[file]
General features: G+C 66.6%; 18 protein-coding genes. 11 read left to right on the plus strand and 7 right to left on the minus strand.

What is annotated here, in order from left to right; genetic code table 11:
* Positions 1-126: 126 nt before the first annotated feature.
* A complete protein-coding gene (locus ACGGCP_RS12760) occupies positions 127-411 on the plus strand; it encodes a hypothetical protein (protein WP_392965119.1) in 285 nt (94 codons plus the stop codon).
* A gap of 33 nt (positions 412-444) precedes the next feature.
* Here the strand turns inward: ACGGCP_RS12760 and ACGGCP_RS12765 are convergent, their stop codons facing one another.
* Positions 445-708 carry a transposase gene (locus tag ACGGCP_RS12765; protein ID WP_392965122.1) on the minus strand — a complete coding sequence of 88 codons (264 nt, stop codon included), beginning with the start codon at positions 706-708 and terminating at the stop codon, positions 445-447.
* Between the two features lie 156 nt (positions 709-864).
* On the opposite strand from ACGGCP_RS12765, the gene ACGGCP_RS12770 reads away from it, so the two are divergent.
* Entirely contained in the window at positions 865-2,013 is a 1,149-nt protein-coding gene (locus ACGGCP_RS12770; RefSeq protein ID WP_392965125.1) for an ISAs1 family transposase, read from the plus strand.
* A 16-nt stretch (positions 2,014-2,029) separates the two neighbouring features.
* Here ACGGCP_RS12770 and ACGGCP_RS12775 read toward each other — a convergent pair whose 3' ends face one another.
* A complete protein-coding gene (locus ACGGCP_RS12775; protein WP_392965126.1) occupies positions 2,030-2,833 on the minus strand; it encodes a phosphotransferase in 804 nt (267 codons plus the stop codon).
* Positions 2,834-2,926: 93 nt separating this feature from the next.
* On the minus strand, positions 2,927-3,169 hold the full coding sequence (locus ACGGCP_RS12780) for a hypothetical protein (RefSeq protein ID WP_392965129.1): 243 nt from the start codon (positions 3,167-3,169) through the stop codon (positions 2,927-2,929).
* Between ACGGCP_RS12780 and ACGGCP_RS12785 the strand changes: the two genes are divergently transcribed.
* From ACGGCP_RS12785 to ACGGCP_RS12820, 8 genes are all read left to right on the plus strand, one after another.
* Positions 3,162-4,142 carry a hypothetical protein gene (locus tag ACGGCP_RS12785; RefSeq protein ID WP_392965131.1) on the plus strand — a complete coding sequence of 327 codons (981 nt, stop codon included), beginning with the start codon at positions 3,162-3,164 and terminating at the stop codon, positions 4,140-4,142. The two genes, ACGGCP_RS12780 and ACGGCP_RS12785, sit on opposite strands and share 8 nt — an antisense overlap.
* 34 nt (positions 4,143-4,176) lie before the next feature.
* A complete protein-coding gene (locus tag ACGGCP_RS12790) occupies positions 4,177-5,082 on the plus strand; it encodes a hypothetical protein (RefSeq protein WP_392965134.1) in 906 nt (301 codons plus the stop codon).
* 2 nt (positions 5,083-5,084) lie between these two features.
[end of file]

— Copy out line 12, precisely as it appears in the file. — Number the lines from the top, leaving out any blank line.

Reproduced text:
* Here ACGGCP_RS12770 and ACGGCP_RS12775 read toward each other — a convergent pair whose 3' ends face one another.